Today in the parliament the argument wasn’t with the state, the argument was within the Sunni groups themselves. They failed to reach an agreement on the representing or sending one nominee for head of the parliament. We didn’t have an issue with the Sunnis, they had an issue between themselves. That’s proof that there is a political problem here inI the middle and has nothing to do with sectarianism as some international media portrays.
Now… the danger of the Kurds moving into Kirkuk is a major danger because we expect from our experience with the Kurds, we can see a forward Israeli base in Kirkuk spying on our neighbors and spying on Iraq. We already have disturbing news of a number of Israeli officers already in Kurdistan monitoring what is happening and actually supporting ISIL.
So it’s a very complicated issue has become with Kurdistan with the Kurdish entering into Kirkuk and reaching the Iranian border from the south.
Press TV: We know that John Kerry was meeting with King Abdullah in Saudi Arabia and he said they’re going to coordinate a response against the ISIL militants. What do you think about the role the US administration is playing here?
al-Muttalibi: I think the Americans have quite an uphill battle to reverse the damage they’ve already done in Syria and that damage that effected us in Iraq. So I think this may come of certain benefits for Iraq if Saudi Arabia takes a stiffer opposition against terrorism and against some of the young people who are manipulated to work with ISIL.
In regard to Israel I must disagree with your guest (said Israel was meddling I Kurdistan region for Kurdish independence, but has no real weight) because already Israel is the main beneficiary of the Kurdistan oil. So, Israel has a bright future in cheap oil – first grade light Middle East oil – reaching their shores at a fraction of the OPEC price.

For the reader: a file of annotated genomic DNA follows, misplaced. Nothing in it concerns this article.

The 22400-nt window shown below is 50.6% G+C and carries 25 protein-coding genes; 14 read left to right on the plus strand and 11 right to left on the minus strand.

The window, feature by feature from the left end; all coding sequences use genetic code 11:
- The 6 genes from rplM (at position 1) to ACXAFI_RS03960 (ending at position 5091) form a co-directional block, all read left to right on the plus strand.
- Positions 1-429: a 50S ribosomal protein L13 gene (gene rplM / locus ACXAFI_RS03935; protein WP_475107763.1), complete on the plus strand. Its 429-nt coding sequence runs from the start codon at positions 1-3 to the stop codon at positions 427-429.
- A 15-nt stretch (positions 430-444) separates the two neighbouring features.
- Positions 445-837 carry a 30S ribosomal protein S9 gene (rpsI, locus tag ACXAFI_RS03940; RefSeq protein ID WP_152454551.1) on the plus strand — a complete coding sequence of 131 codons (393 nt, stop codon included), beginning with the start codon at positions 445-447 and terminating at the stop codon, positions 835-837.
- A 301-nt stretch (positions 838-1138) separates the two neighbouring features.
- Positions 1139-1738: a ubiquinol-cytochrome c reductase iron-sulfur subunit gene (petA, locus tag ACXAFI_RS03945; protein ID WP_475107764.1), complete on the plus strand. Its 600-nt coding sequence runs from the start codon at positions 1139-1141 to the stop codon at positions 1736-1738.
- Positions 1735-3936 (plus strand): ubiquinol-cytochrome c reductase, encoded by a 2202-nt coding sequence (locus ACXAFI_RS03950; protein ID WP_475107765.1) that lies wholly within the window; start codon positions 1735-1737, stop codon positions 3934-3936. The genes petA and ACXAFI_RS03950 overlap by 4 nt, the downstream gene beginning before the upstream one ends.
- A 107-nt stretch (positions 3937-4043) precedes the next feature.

So, Israel has a great deal of interest and success on the energy factor plus to expand its operations into northern Kurdistan and to adjacent borders with Iran. We already have reports that there are actions, witnesses seeing Israeli officers try to locate positions close to the Iranian border for monitoring stations.
So I’m sure Israel would be very happy to have an independent Kurdistan supplying them with almost free oil and supplying them with clandestine stations to monitor Iran.
Press TV: Do you think the American policy failures are a result of a lack of understanding or rather deliberate? We know Rand Paul for instance saying we have been arming ISIS in Syria and we have reports of the training of insurgents in Jordan, the same insurgents who are now fighting in Iraq.
al-Muttalibi: I think the Americans really don’t know what they’re doing. They lack experience in the Middle East; they lack understanding of the Middle East. I remember giving lectures in the American embassy here in Baghdad on the differences between Shia and Sunni, why some are Shia and why some are Sunnis and why Iraq was ruled by a tiny minority for hundreds of years; and why the vast majority of Shia were never in power here in Iraq.
Again this is a thing repeated in for example in Bahrain where a huge majority of Shia is ruled by a tiny minority of Sunnis. So they do lack experience, they don’t understand what the Middle East is about; they don’t understand the structure of religion.
They do have some great scientists who understand the literature of the Middle East, but unfortunately to go deep into the personality of the Middle Eastern people I think they lack experience – unlike Britain who actually used their knowledge into creating a very unstable Middle East.